This formula provides the approximate residence time (RT) in the process section of an HSEI twin-screw extruder. As denoted above, the residence time distribution is highly dependent upon the degree of screw fill. The following formula can be used for RT:

RT(sec) = (SV x SG x L/D x %fill)/(Q x .2777)





  • RT=Residence time in seconds,

  • SV=Specific volume in cc/dia,

  • SG=Specific gravity,

  •  L/D=L/D extruder ratio,

  • %fill=Degree of fill, expressed as a decimal (i.e. 40% = .4),

  • Q=kg/hr being processed.


For example, a 50-mm extruder with a SV of 70 cc/dia and 48 L/D, is running a material with a 1.1 SG at 270 kg/hr with an assumed 40% screw fill (.4), the following applies:

RT = (70cc/dia x 1.1 x 48 x .4)/(270 x .2777)
RT = 19.7 seconds

The RT formula provides insight as to how long materials are exposed to heat and shear in the process section.

8. Specific throughput

The specific throughput (ST) provides the output per rpm for a given process and can be calculated as follows:


For example, if a 100-mm twin-screw extruder is successfully processing a formulation at 1000 kg/hr with 250 rpm, this equates to 4kg/rpm.

ST=1000/250= 4kg/rpm

Specific throughput provides a number that is proportional to the degree of fill and is used to process similar products at different rates on the same machine. For instance, if a product runs at 1000 kg/hr at 250 rpm, then for 2000 kg/hr on the same extruder 500 rpm is a good starting point. ST is often helpful to scale-up/down products on different size extruders, in that over time a process that runs 5 kg/hr on a 30-mm class machine will most likely equate to 50 kg/hr (or another rate) on a 60-mm class machine, and vice versa.

9. Rough approximation of shear

Shear is what causes mixing to occur in an HSEI twin-screw extruder. Although not necessarily accurate, the following provides a rough approximation of shear:

Reference intermesh shear = 10.4 x rpm x ((OD+ID)/OD)
Minimum channel shear = rpm x OD/{60 x (OD-ID)}





  • Shear=Reciprocal seconds,

  • rpm=Screw rpms,

  • OD=Screw outside diameter (each),

  • ID=Screw inside diameter (each).


For example, for a 110-mm twin-screw extruder with an OD of 110 mm and an ID of 72 mm operating at 600 rpm, the following shear calculations would apply:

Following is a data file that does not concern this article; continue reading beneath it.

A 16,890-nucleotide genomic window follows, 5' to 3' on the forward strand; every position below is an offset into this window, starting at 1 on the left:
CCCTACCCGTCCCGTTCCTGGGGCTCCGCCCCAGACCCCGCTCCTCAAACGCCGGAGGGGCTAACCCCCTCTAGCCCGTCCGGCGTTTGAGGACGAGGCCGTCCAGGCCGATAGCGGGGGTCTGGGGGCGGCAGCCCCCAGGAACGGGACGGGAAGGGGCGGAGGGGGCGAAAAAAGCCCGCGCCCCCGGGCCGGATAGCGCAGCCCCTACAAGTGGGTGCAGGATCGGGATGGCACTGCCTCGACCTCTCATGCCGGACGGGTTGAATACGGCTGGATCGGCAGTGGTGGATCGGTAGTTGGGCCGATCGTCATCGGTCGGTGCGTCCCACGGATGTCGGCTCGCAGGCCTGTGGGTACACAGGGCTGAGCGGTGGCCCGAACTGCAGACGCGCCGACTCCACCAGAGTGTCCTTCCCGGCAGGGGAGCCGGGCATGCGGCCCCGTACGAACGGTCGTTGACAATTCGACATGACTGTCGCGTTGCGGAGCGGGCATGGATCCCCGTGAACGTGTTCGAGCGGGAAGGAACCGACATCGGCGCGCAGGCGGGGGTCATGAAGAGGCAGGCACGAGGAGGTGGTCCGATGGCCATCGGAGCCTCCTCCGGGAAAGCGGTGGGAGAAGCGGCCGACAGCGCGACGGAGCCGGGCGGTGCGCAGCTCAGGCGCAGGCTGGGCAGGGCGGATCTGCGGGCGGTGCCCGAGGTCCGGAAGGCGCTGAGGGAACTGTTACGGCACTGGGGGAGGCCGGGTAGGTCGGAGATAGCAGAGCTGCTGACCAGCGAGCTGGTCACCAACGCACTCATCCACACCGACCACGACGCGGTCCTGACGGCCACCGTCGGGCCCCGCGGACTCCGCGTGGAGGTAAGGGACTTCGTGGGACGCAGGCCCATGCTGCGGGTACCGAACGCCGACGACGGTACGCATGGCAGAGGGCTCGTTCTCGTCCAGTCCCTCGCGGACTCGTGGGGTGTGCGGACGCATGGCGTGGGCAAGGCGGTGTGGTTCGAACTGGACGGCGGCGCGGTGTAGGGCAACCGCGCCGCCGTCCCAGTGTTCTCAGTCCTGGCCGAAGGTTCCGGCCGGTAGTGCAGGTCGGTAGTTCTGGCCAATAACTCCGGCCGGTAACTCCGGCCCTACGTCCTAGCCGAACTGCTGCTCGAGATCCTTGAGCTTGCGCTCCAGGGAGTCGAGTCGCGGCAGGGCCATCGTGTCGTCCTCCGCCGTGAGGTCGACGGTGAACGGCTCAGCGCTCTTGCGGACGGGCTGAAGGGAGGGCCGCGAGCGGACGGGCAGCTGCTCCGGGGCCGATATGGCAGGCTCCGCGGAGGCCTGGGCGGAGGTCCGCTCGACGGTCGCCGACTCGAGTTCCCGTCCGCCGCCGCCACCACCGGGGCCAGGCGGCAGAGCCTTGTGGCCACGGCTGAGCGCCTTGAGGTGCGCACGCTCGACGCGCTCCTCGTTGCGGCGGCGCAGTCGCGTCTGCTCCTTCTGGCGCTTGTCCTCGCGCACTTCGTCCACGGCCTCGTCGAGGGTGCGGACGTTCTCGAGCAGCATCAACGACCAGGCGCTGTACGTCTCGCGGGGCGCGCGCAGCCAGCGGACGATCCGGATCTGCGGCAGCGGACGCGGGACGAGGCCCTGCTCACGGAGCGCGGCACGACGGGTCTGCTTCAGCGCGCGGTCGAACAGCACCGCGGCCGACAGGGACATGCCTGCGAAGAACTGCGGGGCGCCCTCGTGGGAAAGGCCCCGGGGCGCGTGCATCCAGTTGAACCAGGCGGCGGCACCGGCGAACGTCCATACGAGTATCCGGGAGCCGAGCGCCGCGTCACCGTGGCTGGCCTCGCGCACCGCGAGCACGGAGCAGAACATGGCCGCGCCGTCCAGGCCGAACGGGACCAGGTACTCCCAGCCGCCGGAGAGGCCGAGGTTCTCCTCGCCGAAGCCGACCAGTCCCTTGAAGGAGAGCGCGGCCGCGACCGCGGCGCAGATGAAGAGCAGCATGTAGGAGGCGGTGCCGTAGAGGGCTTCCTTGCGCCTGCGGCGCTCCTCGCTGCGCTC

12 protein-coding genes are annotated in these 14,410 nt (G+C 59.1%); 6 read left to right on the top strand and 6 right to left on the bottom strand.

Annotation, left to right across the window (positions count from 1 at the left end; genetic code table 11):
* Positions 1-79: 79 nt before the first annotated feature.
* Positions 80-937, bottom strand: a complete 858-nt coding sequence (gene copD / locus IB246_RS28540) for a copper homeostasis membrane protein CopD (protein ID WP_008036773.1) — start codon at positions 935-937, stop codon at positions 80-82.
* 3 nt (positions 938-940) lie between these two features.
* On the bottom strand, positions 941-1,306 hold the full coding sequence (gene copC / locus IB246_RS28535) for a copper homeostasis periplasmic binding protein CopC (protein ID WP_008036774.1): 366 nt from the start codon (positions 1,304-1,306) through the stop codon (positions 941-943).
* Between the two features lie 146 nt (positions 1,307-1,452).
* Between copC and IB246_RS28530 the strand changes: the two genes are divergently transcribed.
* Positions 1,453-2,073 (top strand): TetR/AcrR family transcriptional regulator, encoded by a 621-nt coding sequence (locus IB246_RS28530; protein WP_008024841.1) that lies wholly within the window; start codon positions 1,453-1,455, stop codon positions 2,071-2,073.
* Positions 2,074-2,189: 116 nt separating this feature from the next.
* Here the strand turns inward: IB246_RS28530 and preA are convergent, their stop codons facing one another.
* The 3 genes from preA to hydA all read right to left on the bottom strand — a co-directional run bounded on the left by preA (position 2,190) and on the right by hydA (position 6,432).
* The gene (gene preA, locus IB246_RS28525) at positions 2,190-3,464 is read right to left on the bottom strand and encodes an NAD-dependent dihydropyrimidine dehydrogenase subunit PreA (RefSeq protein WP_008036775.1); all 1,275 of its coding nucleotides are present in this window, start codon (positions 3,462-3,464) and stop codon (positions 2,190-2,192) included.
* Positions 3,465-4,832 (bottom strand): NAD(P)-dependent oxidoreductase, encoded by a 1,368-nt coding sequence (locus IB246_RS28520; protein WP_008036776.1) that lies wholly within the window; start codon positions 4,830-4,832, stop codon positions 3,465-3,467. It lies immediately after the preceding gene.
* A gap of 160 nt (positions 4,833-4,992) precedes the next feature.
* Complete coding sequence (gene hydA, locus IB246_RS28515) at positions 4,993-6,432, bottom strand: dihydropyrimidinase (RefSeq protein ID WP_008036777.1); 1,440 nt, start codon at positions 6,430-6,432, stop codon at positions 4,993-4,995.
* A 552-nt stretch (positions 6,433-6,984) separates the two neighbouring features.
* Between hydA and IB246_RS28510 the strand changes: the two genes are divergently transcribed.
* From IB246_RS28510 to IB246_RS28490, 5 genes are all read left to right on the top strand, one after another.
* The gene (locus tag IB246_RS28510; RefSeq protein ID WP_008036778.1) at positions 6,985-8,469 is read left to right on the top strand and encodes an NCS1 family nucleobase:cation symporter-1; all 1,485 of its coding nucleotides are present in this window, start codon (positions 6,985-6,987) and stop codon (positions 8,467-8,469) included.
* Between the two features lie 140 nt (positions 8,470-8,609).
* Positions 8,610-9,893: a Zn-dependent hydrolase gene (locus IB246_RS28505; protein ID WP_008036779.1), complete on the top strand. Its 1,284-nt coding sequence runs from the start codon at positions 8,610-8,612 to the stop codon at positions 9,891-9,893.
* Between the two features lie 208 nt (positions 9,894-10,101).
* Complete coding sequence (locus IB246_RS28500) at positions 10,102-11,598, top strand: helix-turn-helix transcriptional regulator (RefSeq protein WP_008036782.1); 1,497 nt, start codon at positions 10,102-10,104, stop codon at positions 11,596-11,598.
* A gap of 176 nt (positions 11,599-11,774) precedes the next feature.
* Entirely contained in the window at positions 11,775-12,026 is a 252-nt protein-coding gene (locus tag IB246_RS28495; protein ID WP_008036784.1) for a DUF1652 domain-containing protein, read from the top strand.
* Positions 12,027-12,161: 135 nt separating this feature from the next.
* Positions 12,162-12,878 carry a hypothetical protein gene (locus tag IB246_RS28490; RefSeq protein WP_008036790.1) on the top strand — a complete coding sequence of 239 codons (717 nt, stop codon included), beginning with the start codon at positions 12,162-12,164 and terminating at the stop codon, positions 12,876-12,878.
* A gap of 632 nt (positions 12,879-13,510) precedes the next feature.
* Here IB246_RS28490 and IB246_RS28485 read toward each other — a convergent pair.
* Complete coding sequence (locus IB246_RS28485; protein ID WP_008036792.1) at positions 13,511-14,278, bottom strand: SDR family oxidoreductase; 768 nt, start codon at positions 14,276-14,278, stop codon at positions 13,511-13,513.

Reference intermesh shear = 10.4 x 600 x ((110+72)/110)= 10,324 rec/sec
Minimum channel shear = 600 x 110/{60 x (110-72)} = 29 rec/sec

The formula can be used as a rough estimate to match rpms for HSEI twin-screw extruders with different diameters, or to estimate the shear at a particular rpm.

10. Temperature rise during pressure generation

A basic consequence of physics is that pressure generation in the extruder front-end caused by the die results in a temperature rise. The more restrictive the front-end, the higher the pressure and melt temperature rise, which may adversely effect the product. The temperature rise formula is as follows:

Change in temperature (°C)=Change in pressure (bar)/2

For example: If a HSEI twin-screw extruder is processing 500 kg/hr and the die pressure is 40 bar (580 psi) then the associated melt temperature rise is approximately 20°C(Change in temperature=40/2)

In addition, the extruder rpm, and the geometry of the discharge screw elements can drive the melt temperature even higher.


Close to 100% of polymers have been processed at some stage on an HSEI twin-screw extruder, such as in polyethylene plants at 50,000 kg/hr, to manufacture concentrates at 500 kg/hr, or to produce a catheter tube at 1 kg/hr. Regardless of the application, the basic process technologies and staging of unit operations are similar.

Understanding extruder basics and applying some simple formulas and operating principles can mean the difference between success and failure for a manufacturing operation. In that vein, hopefully, the above discussion will be somewhat helpful for anyone that uses an HSEI twin-screw extruder now or in the future.

Author?s note: In addition to thanking the contributors denoted (Paul Anderson, Bill Thiele, Bert Elliott), I?d also like to congratulate Dr. Todd on his recent retirement from PPI (although he?s still giving two ANTEC papers this year), as well as his 80th birthday!





Contact Information
Leistritz, Somerville, NJ
(908) 685-2333
[email protected]



Sign up for the PlasticsToday NewsFeed newsletter.

You May Also Like